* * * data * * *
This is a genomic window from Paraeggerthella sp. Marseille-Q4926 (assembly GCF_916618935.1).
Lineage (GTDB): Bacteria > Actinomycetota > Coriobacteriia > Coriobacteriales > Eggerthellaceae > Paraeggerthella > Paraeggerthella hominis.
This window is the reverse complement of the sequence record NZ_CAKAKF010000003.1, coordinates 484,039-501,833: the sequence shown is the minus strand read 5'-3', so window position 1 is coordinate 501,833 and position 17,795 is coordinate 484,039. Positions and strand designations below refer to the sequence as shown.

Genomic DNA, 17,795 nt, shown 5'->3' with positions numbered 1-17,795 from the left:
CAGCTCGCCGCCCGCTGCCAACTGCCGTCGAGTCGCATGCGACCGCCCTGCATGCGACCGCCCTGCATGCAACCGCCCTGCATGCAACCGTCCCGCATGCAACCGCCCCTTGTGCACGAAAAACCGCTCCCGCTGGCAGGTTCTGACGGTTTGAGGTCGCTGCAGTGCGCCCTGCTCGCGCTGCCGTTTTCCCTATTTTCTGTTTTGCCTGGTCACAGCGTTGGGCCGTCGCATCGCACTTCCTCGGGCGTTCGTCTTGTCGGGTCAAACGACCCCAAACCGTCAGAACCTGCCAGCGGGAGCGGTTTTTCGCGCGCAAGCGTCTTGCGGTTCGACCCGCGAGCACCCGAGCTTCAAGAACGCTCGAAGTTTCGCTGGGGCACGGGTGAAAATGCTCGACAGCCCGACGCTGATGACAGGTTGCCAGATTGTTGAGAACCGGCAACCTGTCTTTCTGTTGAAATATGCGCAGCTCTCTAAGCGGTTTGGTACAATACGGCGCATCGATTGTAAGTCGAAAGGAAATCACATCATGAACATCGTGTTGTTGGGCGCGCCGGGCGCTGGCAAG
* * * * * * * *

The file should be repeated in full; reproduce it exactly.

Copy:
This is a genomic window from Paraeggerthella sp. Marseille-Q4926 (assembly GCF_916618935.1).
Lineage (GTDB): Bacteria > Actinomycetota > Coriobacteriia > Coriobacteriales > Eggerthellaceae > Paraeggerthella > Paraeggerthella hominis.
This window is the reverse complement of the sequence record NZ_CAKAKF010000003.1, coordinates 484,039-501,833: the sequence shown is the minus strand read 5'-3', so window position 1 is coordinate 501,833 and position 17,795 is coordinate 484,039. Positions and strand designations below refer to the sequence as shown.

Genomic DNA, 17,795 nt, shown 5'->3' with positions numbered 1-17,795 from the left:
CAGCTCGCCGCCCGCTGCCAACTGCCGTCGAGTCGCATGCGACCGCCCTGCATGCGACCGCCCTGCATGCAACCGCCCTGCATGCAACCGTCCCGCATGCAACCGCCCCTTGTGCACGAAAAACCGCTCCCGCTGGCAGGTTCTGACGGTTTGAGGTCGCTGCAGTGCGCCCTGCTCGCGCTGCCGTTTTCCCTATTTTCTGTTTTGCCTGGTCACAGCGTTGGGCCGTCGCATCGCACTTCCTCGGGCGTTCGTCTTGTCGGGTCAAACGACCCCAAACCGTCAGAACCTGCCAGCGGGAGCGGTTTTTCGCGCGCAAGCGTCTTGCGGTTCGACCCGCGAGCACCCGAGCTTCAAGAACGCTCGAAGTTTCGCTGGGGCACGGGTGAAAATGCTCGACAGCCCGACGCTGATGACAGGTTGCCAGATTGTTGAGAACCGGCAACCTGTCTTTCTGTTGAAATATGCGCAGCTCTCTAAGCGGTTTGGTACAATACGGCGCATCGATTGTAAGTCGAAAGGAAATCACATCATGAACATCGTGTTGTTGGGCGCGCCGGGCGCTGGCAAG